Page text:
I have been in India and Nepal before, at high altitude (trekking). There are several things which may destroy your computer : much lower atmospheric pressure, strong temperature variations between light and shadows, tons of fine dust (especially if you trip on an old truck), bad transport conditions (vibrations, shocks, etc), lots of humidity in the valleys, heavy rains. If I were you, I wont bring my laptop there. You'll regret it.
  • Reply 12 of 21
    chris vchris v Posts: 460member
    I'd say turn it off when you're over 12,000-15,000 feet, and keep it in a sturdy, sealed case, like a Pelican, and you'll be fine.
  • Reply 13 of 21
    Quote:
    Originally Posted by chris v View Post


    I'd say turn it off when you're over 12,000-15,000 feet, and keep it in a sturdy, sealed case, like a Pelican, and you'll be fine.



    Honestly, I would opt to buy a cheaper laptop before the trip with a decent HD, only because like a prior poster said you will encounter lots of enviromental issues. Ive spent time on trips at high altitudes doing very close to the same thing you did. We used tapes only and used panasonic toughbooks. In all honesty however, everything that was supposed to crap out at high altitudes and low pressure didn't. I think a lot of that is hogwash, most of those numbers are to play it safe... Honestly , why not just dub to tape? Its safer, more reliable, less likely to crap out on you. Save the post-production for when you get home in my opinion. If you were going to go ahead and do this with it, then try and limit the use to the minimum, but I think with a pelican case you will be 100% fine.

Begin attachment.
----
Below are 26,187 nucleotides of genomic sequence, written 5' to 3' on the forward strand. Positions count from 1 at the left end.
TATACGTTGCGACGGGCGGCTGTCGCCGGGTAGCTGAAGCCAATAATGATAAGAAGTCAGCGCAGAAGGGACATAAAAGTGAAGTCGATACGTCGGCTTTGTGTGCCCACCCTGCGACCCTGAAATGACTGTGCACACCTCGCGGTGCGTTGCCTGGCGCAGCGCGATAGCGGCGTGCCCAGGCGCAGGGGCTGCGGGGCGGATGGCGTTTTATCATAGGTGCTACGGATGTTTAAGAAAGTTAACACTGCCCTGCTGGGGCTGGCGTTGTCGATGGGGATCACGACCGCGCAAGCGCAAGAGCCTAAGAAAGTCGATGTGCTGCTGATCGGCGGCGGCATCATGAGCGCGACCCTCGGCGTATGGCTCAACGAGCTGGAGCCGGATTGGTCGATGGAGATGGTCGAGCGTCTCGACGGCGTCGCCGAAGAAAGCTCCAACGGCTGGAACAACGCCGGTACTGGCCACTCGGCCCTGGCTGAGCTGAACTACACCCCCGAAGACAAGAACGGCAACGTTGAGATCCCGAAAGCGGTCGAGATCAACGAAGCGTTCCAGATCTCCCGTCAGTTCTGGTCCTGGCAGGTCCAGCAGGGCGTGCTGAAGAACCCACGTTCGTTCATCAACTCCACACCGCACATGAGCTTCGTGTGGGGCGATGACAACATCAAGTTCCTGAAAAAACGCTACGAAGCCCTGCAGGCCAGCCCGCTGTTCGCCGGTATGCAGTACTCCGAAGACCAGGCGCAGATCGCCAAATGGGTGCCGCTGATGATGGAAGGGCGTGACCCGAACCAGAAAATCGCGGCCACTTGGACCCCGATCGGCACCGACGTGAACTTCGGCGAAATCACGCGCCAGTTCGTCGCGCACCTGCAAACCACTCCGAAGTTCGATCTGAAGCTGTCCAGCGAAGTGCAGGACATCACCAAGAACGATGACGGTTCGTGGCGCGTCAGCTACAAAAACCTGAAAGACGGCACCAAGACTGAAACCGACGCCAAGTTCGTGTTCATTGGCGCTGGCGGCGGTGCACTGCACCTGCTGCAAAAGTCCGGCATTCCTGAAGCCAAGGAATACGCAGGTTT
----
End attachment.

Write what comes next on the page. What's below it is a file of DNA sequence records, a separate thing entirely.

-john
  • Reply 14 of 21
    g_warreng_warren Posts: 713member
    Quote:
    Originally Posted by slowloris View Post


    Ive spent time on trips at high altitudes doing very close to the same thing you did. We used tapes only and used panasonic toughbooks.



    Ive? Who? Jonathan Ive? (Sorry, couldn't restrain the apostrophe police). \
  • Reply 15 of 21
    I've, sorry i cant really think how it wouldve mattered.. ok now im just messin around
  • Reply 16 of 21
    drazztikkadrazztikka Posts: 240member
    I'd let someone send it over when U need it.



    If U do take it with U, don't use it in very cold conditions, or only very briefly.



    The MBP will heat up a lot, when shut off condens(water) will form into the MBP so if U turn it back on, U'll fry the insides...
  • Reply 17 of 21
    feartecfeartec Posts: 119member
    I agree, get a airtight case, pelican cases are awesome, I use them for my camera gear. They claim to be airtight, watertight to 30 ft, drop from 100ft and not break open tight(personal experience). If nothing else, send them an e-mail and ask, they are very helpful



    http://www.pelican-case.com
  • Reply 18 of 21

    I do work in the Andes all the time and my Mac computers usually start fritzing out around 12,000 feet after about 2 weeks at higher than 10,000 feet.  The battery starts charging slower and slower, then not at all, or only at certain times.  When I go to lower altitudes all is well again, until I go up another time.  Quite frustrating.  Everyone else here (Bolivia) uses Samsung and seems to get much better results.  I do not lose data (thankfully!) just battery and access.  Suggestions?  (BTW - my MAC tablet and phone were fine at any altitude).

  • Reply 19 of 21

    macbook pro late 2011 15 inch works up to 30,000 feet

  • Reply 20 of 21



    if your mac has a solid state drive, it'll work at any altitude, i think